Repository URL:
http://philsci-archive.pitt.edu/id/eprint/3175
Author(s):
Birk, Elisabeth
conference paper description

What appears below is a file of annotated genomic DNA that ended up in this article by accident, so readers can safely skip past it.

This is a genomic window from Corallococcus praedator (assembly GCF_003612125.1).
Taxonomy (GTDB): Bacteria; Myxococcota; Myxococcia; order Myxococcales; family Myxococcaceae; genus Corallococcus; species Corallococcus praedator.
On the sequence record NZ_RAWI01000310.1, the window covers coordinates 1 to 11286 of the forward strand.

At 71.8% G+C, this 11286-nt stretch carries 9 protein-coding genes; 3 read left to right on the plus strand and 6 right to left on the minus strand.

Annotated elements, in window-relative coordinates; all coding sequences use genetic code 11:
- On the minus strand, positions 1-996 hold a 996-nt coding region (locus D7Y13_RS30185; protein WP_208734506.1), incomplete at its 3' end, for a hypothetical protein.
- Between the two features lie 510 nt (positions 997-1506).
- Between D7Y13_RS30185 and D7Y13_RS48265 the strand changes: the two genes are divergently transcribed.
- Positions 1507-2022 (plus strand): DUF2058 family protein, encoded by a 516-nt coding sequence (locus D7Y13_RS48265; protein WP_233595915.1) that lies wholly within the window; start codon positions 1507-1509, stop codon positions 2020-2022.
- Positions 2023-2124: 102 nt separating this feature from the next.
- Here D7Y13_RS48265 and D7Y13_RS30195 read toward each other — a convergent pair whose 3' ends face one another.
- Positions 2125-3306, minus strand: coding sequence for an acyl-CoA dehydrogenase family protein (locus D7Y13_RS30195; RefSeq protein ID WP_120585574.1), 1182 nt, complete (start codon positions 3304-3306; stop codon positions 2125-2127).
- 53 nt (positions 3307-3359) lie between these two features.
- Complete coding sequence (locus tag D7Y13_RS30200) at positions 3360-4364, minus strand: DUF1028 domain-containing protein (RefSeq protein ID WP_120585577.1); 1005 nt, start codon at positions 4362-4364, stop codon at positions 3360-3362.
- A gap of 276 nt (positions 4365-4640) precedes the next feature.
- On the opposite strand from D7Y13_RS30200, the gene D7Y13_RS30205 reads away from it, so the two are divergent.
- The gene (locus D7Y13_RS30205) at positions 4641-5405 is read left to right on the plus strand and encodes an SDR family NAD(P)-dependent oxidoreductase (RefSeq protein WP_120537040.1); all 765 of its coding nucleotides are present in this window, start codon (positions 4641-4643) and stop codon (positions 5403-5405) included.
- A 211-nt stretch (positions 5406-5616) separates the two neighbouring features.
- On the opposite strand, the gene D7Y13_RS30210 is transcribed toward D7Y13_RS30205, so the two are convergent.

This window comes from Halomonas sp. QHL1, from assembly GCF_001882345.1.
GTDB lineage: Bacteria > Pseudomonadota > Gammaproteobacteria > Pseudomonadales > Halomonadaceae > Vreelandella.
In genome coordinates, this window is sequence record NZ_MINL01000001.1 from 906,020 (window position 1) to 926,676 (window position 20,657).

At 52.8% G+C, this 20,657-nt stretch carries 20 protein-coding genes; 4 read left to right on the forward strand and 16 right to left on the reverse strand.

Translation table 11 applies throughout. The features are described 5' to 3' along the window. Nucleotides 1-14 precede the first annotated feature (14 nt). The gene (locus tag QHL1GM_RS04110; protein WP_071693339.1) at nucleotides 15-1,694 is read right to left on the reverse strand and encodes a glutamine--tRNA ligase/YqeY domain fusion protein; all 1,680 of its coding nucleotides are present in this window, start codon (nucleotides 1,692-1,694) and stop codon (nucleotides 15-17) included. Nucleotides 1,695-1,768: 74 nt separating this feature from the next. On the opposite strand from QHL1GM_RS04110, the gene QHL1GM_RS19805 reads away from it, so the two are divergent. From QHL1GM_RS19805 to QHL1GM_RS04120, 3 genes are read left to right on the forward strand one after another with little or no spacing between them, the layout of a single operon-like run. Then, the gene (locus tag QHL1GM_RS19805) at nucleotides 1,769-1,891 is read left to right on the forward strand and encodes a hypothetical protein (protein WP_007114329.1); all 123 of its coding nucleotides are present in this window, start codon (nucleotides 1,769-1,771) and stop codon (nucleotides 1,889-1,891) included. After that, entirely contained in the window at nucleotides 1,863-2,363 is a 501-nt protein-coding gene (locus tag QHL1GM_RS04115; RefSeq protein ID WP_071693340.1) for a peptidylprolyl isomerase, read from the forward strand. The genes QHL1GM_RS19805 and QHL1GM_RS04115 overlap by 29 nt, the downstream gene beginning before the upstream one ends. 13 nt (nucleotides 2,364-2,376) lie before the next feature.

One of the most important problems for a study of symbolic practices (pictorial, verbal or other) is the choice of a language of description that is general enough to allow for comparisons between different symbolic practices and specific enough to allow for meaningful descriptions of actual practices. I will argue that Goodman’s theory of symbols provides some of the categories needed for such an analysis. I will try to indicate this by looking at Goodman’s analysis of a symbolic practice that – though widely used in many different kinds of discourse – has generally not received much attention: the giving of examples. Goodman’s extensional description of exemplification allows us to differentiate between various types of examples and to determine what we mean when we say that examples ‘show’ something. In this way, conflicting approaches to the question of examples (namely Kant and Wittgenstein) can be seen as complementary. A theory of symbols can operate these clarifications by virtue of its strict extensionalism.

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